Integrating, let alone explaining, the various links in the online payment chain (SSL, payment gateway, and merchant account, among them) is often quite a laborious process. Shopify eliminates the need to purchase an SSL certificate (which typically cost anywhere between $89 and several hundred dollars), and supports almost 60 payment gateways in addition to PayPal and Google Checkout.

Following the sale your customer will require an efficient fulfillment solution, and may prefer to depend upon a third-party service such as Amazon Fulfillment. Support for Amazon Fulfillment and other services are integrated directly into the administration dashboard, allowing for automated shipment notifications to be sent to these services.

Extendability Through the Shopify App Store

Your client’s glee over the deployment of their new online store will soon be replaced with requests to extend the website to suit new and changing requirements. Adding new features to such a relatively hefty bit of software can be an incredibly time-consuming process, one which could quite possibly quickly exhaust your client’s patience and resources.

Shopify presents a great solution to this dilemma via its App Store, offering dozens of third-party applications which not only enhance native Shopify features such as providing customers with an easy way to lookup order status’ but also integrate with popular email services such as MailChimp.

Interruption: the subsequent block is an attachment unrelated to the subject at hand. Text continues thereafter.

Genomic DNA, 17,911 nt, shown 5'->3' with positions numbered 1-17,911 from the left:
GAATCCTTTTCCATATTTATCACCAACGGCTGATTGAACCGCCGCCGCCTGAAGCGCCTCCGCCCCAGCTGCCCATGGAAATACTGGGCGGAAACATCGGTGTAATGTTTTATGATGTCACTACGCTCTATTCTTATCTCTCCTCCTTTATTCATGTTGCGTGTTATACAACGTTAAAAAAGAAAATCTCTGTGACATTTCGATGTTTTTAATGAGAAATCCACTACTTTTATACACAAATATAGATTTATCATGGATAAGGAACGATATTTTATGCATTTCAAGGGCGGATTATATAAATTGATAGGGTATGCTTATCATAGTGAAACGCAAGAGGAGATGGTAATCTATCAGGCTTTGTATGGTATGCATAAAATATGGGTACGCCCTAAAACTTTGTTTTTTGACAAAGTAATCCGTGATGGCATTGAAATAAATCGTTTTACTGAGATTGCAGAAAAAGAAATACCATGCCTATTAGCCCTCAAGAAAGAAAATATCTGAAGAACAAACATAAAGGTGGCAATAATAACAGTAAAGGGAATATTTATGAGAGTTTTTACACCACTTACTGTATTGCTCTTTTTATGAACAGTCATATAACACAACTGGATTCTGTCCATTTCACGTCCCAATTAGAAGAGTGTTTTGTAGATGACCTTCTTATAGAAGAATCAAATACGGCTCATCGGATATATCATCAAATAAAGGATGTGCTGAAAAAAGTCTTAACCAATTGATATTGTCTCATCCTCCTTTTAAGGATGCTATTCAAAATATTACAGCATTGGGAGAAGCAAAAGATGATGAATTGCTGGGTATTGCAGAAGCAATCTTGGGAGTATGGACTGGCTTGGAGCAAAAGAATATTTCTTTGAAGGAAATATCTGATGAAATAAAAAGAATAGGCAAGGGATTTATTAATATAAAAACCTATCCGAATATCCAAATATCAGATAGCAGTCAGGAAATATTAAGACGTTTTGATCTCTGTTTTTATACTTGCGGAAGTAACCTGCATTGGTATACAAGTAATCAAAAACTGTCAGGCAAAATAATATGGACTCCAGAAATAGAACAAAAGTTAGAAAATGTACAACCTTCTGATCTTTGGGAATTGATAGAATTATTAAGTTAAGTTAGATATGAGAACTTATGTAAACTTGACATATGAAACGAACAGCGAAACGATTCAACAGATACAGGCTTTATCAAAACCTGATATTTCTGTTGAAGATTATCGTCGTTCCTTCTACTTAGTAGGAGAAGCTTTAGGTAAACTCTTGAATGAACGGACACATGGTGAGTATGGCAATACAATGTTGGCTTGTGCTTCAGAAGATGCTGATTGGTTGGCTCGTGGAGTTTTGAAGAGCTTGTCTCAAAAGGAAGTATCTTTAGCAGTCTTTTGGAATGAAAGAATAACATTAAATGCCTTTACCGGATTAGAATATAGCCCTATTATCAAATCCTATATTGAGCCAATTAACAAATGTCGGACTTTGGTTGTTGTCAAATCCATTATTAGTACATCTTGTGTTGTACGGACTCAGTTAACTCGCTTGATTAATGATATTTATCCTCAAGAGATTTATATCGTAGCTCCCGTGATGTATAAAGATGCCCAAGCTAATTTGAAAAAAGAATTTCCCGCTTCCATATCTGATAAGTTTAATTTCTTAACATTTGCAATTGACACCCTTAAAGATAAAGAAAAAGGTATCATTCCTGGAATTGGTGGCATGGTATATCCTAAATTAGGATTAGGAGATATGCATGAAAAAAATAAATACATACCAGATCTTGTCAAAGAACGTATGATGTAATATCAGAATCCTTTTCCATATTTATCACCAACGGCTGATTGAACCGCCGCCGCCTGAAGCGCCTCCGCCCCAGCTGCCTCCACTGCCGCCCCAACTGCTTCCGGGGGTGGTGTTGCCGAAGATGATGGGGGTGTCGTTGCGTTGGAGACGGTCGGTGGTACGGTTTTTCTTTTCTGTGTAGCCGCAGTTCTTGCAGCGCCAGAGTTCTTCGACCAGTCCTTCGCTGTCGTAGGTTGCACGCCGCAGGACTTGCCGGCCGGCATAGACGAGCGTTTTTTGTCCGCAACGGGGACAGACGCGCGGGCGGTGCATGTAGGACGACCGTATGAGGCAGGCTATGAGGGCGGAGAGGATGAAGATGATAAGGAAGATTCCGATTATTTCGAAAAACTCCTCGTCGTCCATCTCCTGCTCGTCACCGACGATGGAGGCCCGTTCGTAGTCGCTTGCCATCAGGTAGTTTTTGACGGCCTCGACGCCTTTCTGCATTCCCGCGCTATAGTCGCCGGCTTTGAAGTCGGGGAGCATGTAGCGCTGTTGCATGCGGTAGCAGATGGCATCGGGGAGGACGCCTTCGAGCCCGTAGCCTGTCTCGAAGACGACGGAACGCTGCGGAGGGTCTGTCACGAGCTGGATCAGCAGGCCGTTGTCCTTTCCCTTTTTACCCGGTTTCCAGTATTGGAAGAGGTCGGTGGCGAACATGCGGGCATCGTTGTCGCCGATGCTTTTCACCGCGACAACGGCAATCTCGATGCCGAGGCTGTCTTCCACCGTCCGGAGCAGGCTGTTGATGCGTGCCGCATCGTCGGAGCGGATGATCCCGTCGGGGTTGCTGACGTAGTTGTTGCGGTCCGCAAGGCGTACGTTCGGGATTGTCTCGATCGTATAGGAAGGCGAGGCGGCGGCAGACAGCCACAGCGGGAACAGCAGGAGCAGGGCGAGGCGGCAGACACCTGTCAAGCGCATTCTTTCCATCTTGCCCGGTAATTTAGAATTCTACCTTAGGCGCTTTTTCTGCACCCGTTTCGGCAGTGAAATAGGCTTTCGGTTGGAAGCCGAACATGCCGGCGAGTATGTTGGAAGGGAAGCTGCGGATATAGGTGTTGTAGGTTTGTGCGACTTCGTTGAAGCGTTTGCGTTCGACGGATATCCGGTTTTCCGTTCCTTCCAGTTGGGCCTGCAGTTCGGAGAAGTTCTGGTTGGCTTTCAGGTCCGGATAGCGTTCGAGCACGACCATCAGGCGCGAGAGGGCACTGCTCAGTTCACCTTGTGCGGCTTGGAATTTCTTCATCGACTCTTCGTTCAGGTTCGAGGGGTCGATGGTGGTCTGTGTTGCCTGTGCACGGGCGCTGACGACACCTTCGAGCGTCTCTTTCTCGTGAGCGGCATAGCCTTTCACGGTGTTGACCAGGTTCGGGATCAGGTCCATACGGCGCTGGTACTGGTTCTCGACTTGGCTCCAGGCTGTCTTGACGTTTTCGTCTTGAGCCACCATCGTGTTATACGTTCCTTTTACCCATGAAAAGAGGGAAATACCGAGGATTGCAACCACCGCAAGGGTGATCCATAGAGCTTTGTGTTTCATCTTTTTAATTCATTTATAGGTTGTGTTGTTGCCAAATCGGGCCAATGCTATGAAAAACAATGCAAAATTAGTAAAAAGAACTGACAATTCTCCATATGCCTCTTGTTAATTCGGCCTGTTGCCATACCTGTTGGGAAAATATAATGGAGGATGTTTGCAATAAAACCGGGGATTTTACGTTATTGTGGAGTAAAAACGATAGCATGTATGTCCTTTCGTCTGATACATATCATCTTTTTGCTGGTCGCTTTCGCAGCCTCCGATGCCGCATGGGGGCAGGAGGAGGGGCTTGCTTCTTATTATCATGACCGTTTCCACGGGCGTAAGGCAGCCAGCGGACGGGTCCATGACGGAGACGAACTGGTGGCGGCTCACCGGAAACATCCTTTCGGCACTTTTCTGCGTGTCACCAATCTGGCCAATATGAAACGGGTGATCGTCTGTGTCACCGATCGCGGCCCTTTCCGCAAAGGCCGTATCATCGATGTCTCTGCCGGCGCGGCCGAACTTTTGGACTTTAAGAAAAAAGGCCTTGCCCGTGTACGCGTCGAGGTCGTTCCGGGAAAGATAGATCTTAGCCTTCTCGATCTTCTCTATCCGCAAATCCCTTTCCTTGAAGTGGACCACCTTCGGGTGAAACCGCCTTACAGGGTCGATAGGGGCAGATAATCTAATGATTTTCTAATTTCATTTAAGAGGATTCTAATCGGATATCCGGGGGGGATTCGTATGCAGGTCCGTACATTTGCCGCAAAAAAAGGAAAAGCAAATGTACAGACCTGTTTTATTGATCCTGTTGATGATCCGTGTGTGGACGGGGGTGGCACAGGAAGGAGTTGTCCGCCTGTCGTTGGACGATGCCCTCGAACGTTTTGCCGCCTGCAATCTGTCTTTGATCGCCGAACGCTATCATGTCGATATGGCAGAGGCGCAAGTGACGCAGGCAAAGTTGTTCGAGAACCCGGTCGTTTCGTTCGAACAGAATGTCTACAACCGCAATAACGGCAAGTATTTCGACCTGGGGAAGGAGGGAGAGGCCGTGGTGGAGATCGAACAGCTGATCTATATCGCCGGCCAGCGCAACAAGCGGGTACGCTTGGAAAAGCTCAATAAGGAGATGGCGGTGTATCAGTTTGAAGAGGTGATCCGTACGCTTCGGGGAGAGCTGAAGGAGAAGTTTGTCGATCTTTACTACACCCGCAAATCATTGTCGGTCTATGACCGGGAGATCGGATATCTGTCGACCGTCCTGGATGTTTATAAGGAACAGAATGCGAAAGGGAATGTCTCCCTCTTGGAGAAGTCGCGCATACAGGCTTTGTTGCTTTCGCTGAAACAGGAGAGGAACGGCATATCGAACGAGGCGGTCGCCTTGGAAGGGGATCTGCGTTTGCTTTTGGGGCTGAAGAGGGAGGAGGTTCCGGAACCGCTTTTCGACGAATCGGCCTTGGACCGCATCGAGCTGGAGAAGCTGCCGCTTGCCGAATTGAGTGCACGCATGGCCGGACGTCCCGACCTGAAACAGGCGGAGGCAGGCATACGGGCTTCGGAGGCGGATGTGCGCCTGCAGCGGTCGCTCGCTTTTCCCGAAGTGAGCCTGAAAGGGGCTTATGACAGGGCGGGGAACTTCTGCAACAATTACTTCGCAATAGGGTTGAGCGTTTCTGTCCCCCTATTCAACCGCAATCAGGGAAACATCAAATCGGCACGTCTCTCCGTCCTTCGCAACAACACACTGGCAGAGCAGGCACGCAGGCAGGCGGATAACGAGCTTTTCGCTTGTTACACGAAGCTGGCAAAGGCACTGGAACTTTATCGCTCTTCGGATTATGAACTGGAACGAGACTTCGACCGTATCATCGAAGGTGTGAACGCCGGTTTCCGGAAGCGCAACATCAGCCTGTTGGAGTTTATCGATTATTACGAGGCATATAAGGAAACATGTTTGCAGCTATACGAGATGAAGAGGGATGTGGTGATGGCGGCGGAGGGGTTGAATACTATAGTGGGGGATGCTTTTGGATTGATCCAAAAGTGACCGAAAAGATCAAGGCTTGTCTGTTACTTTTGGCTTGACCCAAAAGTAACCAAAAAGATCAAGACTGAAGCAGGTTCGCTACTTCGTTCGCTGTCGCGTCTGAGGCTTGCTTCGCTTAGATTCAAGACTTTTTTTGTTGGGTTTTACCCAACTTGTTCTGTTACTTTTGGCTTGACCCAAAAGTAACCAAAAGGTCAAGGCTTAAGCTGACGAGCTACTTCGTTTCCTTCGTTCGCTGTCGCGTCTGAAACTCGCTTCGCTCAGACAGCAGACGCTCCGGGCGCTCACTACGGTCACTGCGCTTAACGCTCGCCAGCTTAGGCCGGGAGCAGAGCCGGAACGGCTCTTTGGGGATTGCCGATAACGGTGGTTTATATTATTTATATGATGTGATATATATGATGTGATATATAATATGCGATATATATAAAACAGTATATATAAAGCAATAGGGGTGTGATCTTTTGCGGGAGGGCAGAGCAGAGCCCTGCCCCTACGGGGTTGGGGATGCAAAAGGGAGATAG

Shopify’s Mobile Integration

To paraphrase Winston Churchill, “Nothing in life is so exhilarating as to receive a payment notification e-mail.” Although I’ve been selling books via for years, receiving real-time payment notifications via my mobile phone remains a daily treat. It’s likely your clients will also enjoy real-time access to sales data. Similarly, with mobile usage skyrocketing, customers are coming to demand, rather than hope, that an e-commerce website is optimized for non-traditional Web browsing devices.

To satisfy the former requirement, Shopify offers an iPhone app via the iTunes App store called Shopify Mobile which among other features provides the store owner with real-time access to product inventory, customer and order information, and new order push notifications. The latter expectation is assisted at the payment stage due to Shopify’s automated application of optimized layouts for mobile devices.

Easy Customer Notifications in Shopify

Although newcomers to e-commerce might not consider convenient customer correspondence to be at the top of their online store wish list, several years of managing my own online sales dictates otherwise. Customers reasonably demand to be kept in the loop regarding all stages of the transaction process, receiving e-mails directly following the sale, following shipment, and following any changes to shipment such as an unexpected delay. The Shopify administration console offers a simple way to manage the templates used for these e-mails, structured with the same Liquid templating engine used for the website layouts.


Have you used Shopify to roll out an e-commerce project? Share your war stories in the comments for the benefit of other readers!

About the Author

Jason Gilmore — Contributing Editor, PHP — is the founder of, and author of the popular book, “Easy PHP Websites with the Zend Framework”. Jason is a cofounder and speaker chair of CodeMash, a nonprofit organization tasked with hosting an annual namesake developer’s conference, and was a member of the 2008 MySQL Conference speaker selection board.